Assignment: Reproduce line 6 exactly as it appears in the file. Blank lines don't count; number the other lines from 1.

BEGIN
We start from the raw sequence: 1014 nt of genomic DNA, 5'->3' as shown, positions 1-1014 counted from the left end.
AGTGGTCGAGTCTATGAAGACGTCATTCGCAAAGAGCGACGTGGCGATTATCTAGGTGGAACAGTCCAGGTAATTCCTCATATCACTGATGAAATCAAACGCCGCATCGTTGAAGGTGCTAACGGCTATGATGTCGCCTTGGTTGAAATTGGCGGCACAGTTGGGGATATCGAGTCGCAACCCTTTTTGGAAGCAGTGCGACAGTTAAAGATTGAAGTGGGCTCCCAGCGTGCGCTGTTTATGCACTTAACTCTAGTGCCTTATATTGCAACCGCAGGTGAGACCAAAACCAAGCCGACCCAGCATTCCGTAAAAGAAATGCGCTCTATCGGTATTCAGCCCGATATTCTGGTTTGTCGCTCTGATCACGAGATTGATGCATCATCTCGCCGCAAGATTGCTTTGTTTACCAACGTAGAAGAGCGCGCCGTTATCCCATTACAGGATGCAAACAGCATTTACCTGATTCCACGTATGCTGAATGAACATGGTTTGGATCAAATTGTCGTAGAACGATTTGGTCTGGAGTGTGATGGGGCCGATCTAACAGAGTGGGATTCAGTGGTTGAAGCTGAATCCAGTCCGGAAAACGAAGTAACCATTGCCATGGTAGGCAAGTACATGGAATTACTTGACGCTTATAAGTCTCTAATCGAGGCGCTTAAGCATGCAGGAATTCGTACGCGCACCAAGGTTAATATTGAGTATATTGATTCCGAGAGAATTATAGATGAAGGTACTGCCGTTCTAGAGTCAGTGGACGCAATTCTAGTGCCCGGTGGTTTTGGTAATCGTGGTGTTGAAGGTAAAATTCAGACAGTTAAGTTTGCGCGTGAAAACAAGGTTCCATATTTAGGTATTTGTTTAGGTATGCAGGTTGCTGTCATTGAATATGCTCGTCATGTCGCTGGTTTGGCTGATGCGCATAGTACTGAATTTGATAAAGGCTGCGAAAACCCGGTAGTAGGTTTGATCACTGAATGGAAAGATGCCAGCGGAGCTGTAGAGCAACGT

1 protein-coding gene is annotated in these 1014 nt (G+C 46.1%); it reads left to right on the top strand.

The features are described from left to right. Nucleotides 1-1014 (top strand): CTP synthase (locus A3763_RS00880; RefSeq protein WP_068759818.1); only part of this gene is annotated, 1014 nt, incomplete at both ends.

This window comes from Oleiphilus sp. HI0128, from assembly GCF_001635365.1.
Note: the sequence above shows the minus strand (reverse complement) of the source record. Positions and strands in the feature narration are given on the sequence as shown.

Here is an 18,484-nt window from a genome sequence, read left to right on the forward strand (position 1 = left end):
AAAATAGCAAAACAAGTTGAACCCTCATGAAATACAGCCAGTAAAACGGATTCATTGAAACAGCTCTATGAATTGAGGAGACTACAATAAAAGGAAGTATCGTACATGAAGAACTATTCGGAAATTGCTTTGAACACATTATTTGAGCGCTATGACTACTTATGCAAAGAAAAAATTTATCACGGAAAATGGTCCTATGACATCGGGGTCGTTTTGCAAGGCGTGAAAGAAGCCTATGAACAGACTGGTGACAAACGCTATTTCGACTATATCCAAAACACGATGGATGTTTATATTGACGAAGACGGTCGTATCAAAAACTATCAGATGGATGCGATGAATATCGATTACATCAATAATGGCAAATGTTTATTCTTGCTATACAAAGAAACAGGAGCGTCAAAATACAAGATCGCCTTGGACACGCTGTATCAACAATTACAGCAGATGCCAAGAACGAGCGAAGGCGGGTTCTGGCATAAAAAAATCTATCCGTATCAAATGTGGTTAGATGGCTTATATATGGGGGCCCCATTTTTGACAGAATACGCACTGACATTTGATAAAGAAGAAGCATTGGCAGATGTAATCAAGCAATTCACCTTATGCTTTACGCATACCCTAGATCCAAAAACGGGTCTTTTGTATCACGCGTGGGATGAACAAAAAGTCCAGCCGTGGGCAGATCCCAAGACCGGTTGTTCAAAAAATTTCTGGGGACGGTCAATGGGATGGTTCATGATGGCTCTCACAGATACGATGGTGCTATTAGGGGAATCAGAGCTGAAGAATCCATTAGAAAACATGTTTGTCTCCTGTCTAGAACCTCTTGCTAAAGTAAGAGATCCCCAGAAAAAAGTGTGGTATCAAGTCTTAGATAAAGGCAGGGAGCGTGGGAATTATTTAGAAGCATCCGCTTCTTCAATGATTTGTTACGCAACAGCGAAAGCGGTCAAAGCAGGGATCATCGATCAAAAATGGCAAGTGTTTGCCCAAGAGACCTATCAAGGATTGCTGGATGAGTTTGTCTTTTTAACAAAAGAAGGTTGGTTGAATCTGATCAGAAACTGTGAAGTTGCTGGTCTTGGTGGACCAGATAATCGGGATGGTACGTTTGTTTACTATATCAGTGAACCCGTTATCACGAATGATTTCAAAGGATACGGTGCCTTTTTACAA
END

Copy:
Note: the sequence above shows the minus strand (reverse complement) of the source record. Positions and strands in the feature narration are given on the sequence as shown.